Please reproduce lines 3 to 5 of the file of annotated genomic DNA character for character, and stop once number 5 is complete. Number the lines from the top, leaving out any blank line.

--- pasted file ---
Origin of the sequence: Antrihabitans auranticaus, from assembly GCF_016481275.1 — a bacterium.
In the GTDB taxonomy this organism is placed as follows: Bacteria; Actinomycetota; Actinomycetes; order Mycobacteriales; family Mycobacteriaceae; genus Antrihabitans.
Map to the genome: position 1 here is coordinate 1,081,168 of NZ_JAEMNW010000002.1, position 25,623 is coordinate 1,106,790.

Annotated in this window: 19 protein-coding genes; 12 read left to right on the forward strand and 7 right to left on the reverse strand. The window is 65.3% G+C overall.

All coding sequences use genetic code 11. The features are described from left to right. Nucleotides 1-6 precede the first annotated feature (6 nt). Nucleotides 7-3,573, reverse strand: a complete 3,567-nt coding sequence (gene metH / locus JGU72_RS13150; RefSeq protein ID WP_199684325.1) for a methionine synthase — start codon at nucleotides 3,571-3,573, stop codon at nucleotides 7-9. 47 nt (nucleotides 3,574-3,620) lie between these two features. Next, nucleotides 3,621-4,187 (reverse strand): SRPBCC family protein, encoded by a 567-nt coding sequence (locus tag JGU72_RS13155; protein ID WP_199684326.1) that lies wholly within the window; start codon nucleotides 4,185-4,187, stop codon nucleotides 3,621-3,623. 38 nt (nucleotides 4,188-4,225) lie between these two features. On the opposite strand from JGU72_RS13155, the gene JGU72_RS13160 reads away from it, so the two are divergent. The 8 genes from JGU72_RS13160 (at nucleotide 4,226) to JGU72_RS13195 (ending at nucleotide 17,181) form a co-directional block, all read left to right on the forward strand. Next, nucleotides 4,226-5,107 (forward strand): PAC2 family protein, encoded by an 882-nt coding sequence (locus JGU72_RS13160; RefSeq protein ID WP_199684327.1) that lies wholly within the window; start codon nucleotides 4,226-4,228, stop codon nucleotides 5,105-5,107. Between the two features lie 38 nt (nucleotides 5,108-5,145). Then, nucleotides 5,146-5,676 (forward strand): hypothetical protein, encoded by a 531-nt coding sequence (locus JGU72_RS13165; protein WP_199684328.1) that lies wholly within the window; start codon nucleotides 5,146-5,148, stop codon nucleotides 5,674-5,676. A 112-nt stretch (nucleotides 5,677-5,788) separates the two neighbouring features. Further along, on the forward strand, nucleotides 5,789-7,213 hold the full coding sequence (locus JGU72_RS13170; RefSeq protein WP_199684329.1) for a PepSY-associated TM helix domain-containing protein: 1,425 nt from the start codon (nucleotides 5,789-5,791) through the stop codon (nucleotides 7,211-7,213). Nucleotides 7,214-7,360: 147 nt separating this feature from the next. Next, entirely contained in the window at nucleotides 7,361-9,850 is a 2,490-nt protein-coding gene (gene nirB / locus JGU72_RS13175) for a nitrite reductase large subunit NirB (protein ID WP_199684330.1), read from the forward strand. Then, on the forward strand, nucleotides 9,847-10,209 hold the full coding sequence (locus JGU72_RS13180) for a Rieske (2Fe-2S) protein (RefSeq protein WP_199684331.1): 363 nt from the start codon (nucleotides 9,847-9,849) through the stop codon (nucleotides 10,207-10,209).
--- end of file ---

Map to the genome: position 1 here is coordinate 1,081,168 of NZ_JAEMNW010000002.1, position 25,623 is coordinate 1,106,790.

Annotated in this window: 19 protein-coding genes; 12 read left to right on the forward strand and 7 right to left on the reverse strand. The window is 65.3% G+C overall.

All coding sequences use genetic code 11. The features are described from left to right. Nucleotides 1-6 precede the first annotated feature (6 nt). Nucleotides 7-3,573, reverse strand: a complete 3,567-nt coding sequence (gene metH / locus JGU72_RS13150; RefSeq protein ID WP_199684325.1) for a methionine synthase — start codon at nucleotides 3,571-3,573, stop codon at nucleotides 7-9. 47 nt (nucleotides 3,574-3,620) lie between these two features. Next, nucleotides 3,621-4,187 (reverse strand): SRPBCC family protein, encoded by a 567-nt coding sequence (locus tag JGU72_RS13155; protein ID WP_199684326.1) that lies wholly within the window; start codon nucleotides 4,185-4,187, stop codon nucleotides 3,621-3,623. 38 nt (nucleotides 4,188-4,225) lie between these two features. On the opposite strand from JGU72_RS13155, the gene JGU72_RS13160 reads away from it, so the two are divergent. The 8 genes from JGU72_RS13160 (at nucleotide 4,226) to JGU72_RS13195 (ending at nucleotide 17,181) form a co-directional block, all read left to right on the forward strand. Next, nucleotides 4,226-5,107 (forward strand): PAC2 family protein, encoded by an 882-nt coding sequence (locus JGU72_RS13160; RefSeq protein ID WP_199684327.1) that lies wholly within the window; start codon nucleotides 4,226-4,228, stop codon nucleotides 5,105-5,107. Between the two features lie 38 nt (nucleotides 5,108-5,145). Then, nucleotides 5,146-5,676 (forward strand): hypothetical protein, encoded by a 531-nt coding sequence (locus JGU72_RS13165; protein WP_199684328.1) that lies wholly within the window; start codon nucleotides 5,146-5,148, stop codon nucleotides 5,674-5,676. A 112-nt stretch (nucleotides 5,677-5,788) separates the two neighbouring features. Further along, on the forward strand, nucleotides 5,789-7,213 hold the full coding sequence (locus JGU72_RS13170; RefSeq protein WP_199684329.1) for a PepSY-associated TM helix domain-containing protein: 1,425 nt from the start codon (nucleotides 5,789-5,791) through the stop codon (nucleotides 7,211-7,213). Nucleotides 7,214-7,360: 147 nt separating this feature from the next. Next, entirely contained in the window at nucleotides 7,361-9,850 is a 2,490-nt protein-coding gene (gene nirB / locus JGU72_RS13175) for a nitrite reductase large subunit NirB (protein ID WP_199684330.1), read from the forward strand. Then, on the forward strand, nucleotides 9,847-10,209 hold the full coding sequence (locus JGU72_RS13180) for a Rieske (2Fe-2S) protein (RefSeq protein WP_199684331.1): 363 nt from the start codon (nucleotides 9,847-9,849) through the stop codon (nucleotides 10,207-10,209).